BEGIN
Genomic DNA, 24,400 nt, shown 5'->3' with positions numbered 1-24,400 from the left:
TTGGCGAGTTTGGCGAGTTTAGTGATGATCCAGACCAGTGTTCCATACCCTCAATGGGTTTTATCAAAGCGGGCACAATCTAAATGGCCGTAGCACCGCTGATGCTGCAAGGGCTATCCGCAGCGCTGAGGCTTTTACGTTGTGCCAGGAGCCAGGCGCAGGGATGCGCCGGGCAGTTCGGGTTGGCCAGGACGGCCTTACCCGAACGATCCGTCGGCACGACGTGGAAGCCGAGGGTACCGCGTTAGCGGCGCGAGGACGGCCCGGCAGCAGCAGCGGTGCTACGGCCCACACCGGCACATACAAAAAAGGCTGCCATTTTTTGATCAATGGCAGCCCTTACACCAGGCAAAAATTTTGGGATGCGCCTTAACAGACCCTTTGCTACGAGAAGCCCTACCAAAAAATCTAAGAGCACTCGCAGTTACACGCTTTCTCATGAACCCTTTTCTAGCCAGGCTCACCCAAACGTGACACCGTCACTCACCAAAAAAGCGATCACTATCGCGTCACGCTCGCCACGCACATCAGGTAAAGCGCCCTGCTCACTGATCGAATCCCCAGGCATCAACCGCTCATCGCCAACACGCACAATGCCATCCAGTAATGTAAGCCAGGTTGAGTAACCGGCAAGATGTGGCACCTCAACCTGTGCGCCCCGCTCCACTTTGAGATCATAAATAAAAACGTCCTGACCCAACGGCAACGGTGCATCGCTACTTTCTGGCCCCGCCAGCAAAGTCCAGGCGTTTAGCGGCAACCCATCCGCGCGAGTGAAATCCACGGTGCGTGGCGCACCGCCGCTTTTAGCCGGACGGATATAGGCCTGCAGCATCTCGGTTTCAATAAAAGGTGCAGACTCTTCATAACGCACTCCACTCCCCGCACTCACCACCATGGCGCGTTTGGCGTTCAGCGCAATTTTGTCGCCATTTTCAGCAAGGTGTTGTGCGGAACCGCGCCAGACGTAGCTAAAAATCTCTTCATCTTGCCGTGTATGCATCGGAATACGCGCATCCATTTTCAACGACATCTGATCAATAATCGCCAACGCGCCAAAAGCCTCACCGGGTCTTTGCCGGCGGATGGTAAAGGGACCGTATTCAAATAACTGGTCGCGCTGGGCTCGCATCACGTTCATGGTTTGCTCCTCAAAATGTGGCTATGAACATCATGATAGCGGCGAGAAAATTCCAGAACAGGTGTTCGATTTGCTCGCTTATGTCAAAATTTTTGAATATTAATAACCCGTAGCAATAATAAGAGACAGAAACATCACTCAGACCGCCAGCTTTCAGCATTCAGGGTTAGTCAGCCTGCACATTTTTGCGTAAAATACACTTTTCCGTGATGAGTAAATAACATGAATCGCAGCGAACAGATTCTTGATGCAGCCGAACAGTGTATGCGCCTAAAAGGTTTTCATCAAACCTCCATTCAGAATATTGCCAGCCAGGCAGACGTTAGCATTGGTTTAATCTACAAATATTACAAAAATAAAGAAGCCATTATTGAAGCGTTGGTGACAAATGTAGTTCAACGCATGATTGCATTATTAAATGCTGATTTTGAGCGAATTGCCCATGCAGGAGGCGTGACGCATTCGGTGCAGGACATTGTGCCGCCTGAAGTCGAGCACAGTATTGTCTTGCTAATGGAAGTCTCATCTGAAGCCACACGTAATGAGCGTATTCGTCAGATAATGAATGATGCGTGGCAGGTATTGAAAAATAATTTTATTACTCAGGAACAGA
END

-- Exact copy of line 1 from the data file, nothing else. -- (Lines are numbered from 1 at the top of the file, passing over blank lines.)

Genomic DNA, 24,400 nt, shown 5'->3' with positions numbered 1-24,400 from the left: